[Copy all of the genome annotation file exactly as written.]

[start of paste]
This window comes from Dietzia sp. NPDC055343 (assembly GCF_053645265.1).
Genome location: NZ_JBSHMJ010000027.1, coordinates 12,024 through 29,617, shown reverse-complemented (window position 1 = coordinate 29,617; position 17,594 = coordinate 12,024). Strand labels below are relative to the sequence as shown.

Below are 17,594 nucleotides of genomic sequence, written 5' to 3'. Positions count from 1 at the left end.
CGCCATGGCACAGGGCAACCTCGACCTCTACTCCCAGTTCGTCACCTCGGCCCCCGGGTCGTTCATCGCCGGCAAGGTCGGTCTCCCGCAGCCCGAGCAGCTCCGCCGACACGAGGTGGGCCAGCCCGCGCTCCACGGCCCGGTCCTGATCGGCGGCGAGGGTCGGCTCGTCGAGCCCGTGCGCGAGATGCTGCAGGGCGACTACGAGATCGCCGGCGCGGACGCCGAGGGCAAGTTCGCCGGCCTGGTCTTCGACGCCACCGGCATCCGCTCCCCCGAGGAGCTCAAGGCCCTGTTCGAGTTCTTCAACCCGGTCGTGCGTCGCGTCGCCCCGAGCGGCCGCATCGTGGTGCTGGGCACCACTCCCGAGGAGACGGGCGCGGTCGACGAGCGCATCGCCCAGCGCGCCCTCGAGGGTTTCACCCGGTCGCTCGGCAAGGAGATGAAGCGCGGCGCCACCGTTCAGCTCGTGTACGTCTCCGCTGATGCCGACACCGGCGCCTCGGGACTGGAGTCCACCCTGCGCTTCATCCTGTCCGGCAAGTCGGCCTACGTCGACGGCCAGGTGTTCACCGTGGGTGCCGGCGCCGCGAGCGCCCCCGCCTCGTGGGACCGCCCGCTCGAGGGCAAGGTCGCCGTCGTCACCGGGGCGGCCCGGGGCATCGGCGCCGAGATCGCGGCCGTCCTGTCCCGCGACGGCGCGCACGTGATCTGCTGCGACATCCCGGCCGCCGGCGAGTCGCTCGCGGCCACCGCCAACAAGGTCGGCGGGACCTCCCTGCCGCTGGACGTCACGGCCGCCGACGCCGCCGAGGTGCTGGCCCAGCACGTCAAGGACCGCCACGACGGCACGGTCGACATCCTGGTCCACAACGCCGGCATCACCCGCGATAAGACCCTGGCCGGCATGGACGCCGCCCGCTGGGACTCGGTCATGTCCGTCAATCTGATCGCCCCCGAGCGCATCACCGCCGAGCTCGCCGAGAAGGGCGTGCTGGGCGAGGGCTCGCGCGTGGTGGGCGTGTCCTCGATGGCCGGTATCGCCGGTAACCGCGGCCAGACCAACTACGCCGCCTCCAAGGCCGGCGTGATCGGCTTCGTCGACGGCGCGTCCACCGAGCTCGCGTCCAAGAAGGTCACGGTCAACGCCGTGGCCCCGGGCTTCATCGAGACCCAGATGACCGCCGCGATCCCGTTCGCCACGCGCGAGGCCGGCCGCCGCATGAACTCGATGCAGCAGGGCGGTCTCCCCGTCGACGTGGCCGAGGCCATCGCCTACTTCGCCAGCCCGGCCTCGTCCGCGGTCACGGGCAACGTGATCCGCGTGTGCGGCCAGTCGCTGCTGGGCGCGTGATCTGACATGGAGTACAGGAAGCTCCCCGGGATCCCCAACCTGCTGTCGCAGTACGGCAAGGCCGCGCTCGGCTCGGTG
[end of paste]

This window comes from Dietzia sp. NPDC055343 (assembly GCF_053645265.1).
Genome location: NZ_JBSHMJ010000027.1, coordinates 12,024 through 29,617, shown reverse-complemented (window position 1 = coordinate 29,617; position 17,594 = coordinate 12,024). Strand labels below are relative to the sequence as shown.

Below are 17,594 nucleotides of genomic sequence, written 5' to 3'. Positions count from 1 at the left end.
CGCCATGGCACAGGGCAACCTCGACCTCTACTCCCAGTTCGTCACCTCGGCCCCCGGGTCGTTCATCGCCGGCAAGGTCGGTCTCCCGCAGCCCGAGCAGCTCCGCCGACACGAGGTGGGCCAGCCCGCGCTCCACGGCCCGGTCCTGATCGGCGGCGAGGGTCGGCTCGTCGAGCCCGTGCGCGAGATGCTGCAGGGCGACTACGAGATCGCCGGCGCGGACGCCGAGGGCAAGTTCGCCGGCCTGGTCTTCGACGCCACCGGCATCCGCTCCCCCGAGGAGCTCAAGGCCCTGTTCGAGTTCTTCAACCCGGTCGTGCGTCGCGTCGCCCCGAGCGGCCGCATCGTGGTGCTGGGCACCACTCCCGAGGAGACGGGCGCGGTCGACGAGCGCATCGCCCAGCGCGCCCTCGAGGGTTTCACCCGGTCGCTCGGCAAGGAGATGAAGCGCGGCGCCACCGTTCAGCTCGTGTACGTCTCCGCTGATGCCGACACCGGCGCCTCGGGACTGGAGTCCACCCTGCGCTTCATCCTGTCCGGCAAGTCGGCCTACGTCGACGGCCAGGTGTTCACCGTGGGTGCCGGCGCCGCGAGCGCCCCCGCCTCGTGGGACCGCCCGCTCGAGGGCAAGGTCGCCGTCGTCACCGGGGCGGCCCGGGGCATCGGCGCCGAGATCGCGGCCGTCCTGTCCCGCGACGGCGCGCACGTGATCTGCTGCGACATCCCGGCCGCCGGCGAGTCGCTCGCGGCCACCGCCAACAAGGTCGGCGGGACCTCCCTGCCGCTGGACGTCACGGCCGCCGACGCCGCCGAGGTGCTGGCCCAGCACGTCAAGGACCGCCACGACGGCACGGTCGACATCCTGGTCCACAACGCCGGCATCACCCGCGATAAGACCCTGGCCGGCATGGACGCCGCCCGCTGGGACTCGGTCATGTCCGTCAATCTGATCGCCCCCGAGCGCATCACCGCCGAGCTCGCCGAGAAGGGCGTGCTGGGCGAGGGCTCGCGCGTGGTGGGCGTGTCCTCGATGGCCGGTATCGCCGGTAACCGCGGCCAGACCAACTACGCCGCCTCCAAGGCCGGCGTGATCGGCTTCGTCGACGGCGCGTCCACCGAGCTCGCGTCCAAGAAGGTCACGGTCAACGCCGTGGCCCCGGGCTTCATCGAGACCCAGATGACCGCCGCGATCCCGTTCGCCACGCGCGAGGCCGGCCGCCGCATGAACTCGATGCAGCAGGGCGGTCTCCCCGTCGACGTGGCCGAGGCCATCGCCTACTTCGCCAGCCCGGCCTCGTCCGCGGTCACGGGCAACGTGATCCGCGTGTGCGGCCAGTCGCTGCTGGGCGCGTGATCTGACATGGAGTACAGGAAGCTCCCCGGGATCCCCAACCTGCTGTCGCAGTACGGCAAGGCCGCGCTCGGCTCGGTG